Deuteronomy 18:18
I will raise them up a Prophet from among their brethren, like unto thee, and will put my words in his mouth; and he shall speak unto them all that I shall command him.
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18:15-22 It is here promised concerning Christ, that there should come a Prophet, great above all the prophets; by whom God would make known himself and his will to the children of men, more fully and clearly than he had ever done before. He is the Light of the world, Joh 8:12. He is the World by whom God speaks to us, Joh 1:1; Heb 1:2. In his birth he should be one of their nation. In his resurrection he should be raised up at Jerusalem, and from thence his doctrine should go forth to all the world. Thus God, having raised up his Son Christ Jesus, sent him to bless us. He should be like unto Moses, only above him. This prophet is come, even JESUS; and is He that should come, and we are to look for no other. The view of God which he gives, will not terrify or overwhelm, but encourages us. He speaks with fatherly affection and Divine authority united. Whoever refuses to listen to Jesus Christ, shall find it is at his peril; the same that is the Prophet is to be his Judge, Joh 12:48. Woe then to those who refuse to hearken to His voice, to accept His salvation, or yield obedience to His sway! But happy they who trust in Him, and obey Him. He will lead them in the paths of safety and peace, until He brings them to the land of perfect light, purity, and happiness. Here is a caution against false prophets. It highly concerns us to have a right touchstone wherewith to try the word we hear, that we may know what that word is which the Lord has not spoken. Whatever is against the plain sense of the written word, or which gives countenance or encouragement to sin, we may be sure is not that which the Lord has spoken.The ancient fathers of the Church and the generality of modern commentators have regarded our Lord as the prophet promised in these verses. It is evident from the New Testament alone that the Messianic was the accredited interpretation among the Jews at the beginning of the Christian era (compare the marginal references, and John 4:25); nor can our Lord Himself, when He declares that Moses "wrote of Him" John 5:45-47, be supposed to have any other words more directly in view than these, the only words in which Moses, speaking in his own person, gives any prediction of the kind. But the verses seem to have a further, no less evident if subsidiary, reference to a prophetical order which should stand from time to time, as Moses had done, between God and the people; which should make known God's will to the latter; which should by its presence render it unnecessary either that God should address the people directly, as at Sinai (Deuteronomy 18:16; compare Deuteronomy 5:25 ff), or that the people themselves in lack of counsel should resort to the superstitions of the pagan.

In fact, in the words before us, Moses gives promise both of a prophetic order, and of the Messiah in particular as its chief; of a line of prophets culminating in one eminent individual. And in proportion as we see in our Lord the characteristics of the prophet most perfectly exhibited, so must we regard the promise of Moses as in Him most completely accomplished.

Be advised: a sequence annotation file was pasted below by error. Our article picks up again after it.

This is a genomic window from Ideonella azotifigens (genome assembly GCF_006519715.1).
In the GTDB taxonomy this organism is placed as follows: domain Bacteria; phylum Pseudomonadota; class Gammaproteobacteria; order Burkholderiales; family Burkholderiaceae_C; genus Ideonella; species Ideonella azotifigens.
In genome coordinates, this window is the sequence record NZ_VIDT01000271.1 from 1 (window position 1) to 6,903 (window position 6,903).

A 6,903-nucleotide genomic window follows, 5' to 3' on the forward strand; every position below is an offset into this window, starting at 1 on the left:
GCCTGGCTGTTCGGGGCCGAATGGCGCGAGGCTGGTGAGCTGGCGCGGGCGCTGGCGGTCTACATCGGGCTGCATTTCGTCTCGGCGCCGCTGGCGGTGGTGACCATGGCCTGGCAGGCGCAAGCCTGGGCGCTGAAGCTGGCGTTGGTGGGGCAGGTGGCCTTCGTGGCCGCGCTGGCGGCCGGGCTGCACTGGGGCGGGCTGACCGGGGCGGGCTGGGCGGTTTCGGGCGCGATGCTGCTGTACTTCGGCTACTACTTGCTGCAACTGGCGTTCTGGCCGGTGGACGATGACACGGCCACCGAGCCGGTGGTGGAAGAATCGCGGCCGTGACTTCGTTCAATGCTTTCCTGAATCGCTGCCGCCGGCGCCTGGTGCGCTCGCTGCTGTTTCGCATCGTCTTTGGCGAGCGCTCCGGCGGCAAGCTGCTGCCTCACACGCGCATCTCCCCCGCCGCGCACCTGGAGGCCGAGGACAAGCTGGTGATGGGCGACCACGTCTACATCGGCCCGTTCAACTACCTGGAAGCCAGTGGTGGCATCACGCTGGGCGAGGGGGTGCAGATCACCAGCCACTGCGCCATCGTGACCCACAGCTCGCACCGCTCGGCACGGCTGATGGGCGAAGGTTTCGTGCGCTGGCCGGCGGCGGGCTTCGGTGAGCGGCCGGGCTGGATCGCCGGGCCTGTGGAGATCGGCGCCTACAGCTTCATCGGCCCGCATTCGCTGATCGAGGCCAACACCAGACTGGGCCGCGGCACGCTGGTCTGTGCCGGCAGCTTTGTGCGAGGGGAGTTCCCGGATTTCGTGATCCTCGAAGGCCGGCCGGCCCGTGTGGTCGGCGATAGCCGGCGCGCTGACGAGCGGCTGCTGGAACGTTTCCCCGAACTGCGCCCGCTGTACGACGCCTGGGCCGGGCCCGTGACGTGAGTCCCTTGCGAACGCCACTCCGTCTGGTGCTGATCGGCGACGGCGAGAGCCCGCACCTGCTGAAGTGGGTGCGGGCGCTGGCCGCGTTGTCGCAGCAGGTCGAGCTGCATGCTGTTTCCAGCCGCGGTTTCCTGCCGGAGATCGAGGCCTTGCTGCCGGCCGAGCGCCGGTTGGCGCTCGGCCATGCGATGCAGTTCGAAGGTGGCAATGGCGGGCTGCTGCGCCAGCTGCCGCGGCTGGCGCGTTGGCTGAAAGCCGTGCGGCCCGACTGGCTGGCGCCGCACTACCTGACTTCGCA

De 18:15-19. Christ the Prophet Is to Be Heard.

15-19. The Lord thy God will raise up unto thee a prophet—The insertion of this promise, in connection with the preceding prohibition, might warrant the application (which some make of it) to that order of true prophets whom God commissioned in unbroken succession to instruct, to direct, and warn His people; and in this view the purport of it is, "There is no need to consult with diviners and soothsayers, as I shall afford you the benefit of divinely appointed prophets, for judging of whose credentials a sure criterion is given" (De 18:20-22). But the prophet here promised was pre-eminently the Messiah, for He alone was "like unto Moses" (see on [156]De 34:10) "in His mediatorial character; in the peculiar excellence of His ministry; in the number, variety, and magnitude of His miracles; in His close and familiar communion with God; and in His being the author of a new dispensation of religion." This prediction was fulfilled fifteen hundred years afterwards and was expressly applied to Jesus Christ by Peter (Ac 3:22, 23), and by Stephen (Ac 7:37).

Will put my words in his mouth; will instruct him what to say, reveal myself and my will to him.

He shall speak unto them all that I shall command him; he will faithfully execute the office and trust I commit him.

I will raise them up a prophet from among their brethren like unto thee,.... So that it seems this promise or prophecy was first made at Mount Sinai, but now renewed and repeated, and which is nowhere else recorded; see Deuteronomy 18:15 when they were not only made easy for the present by appointing Moses to receive from the Lord all further notices of his mind and will, but were assured that when it was his pleasure to make a new revelation, or a further discovery of his mind and will, in future times, he would not do it in that terrible way he had delivered the law to them; but would raise up a person of their own flesh and blood, by whom it should be delivered, which was sufficient to prevent their fears for the future: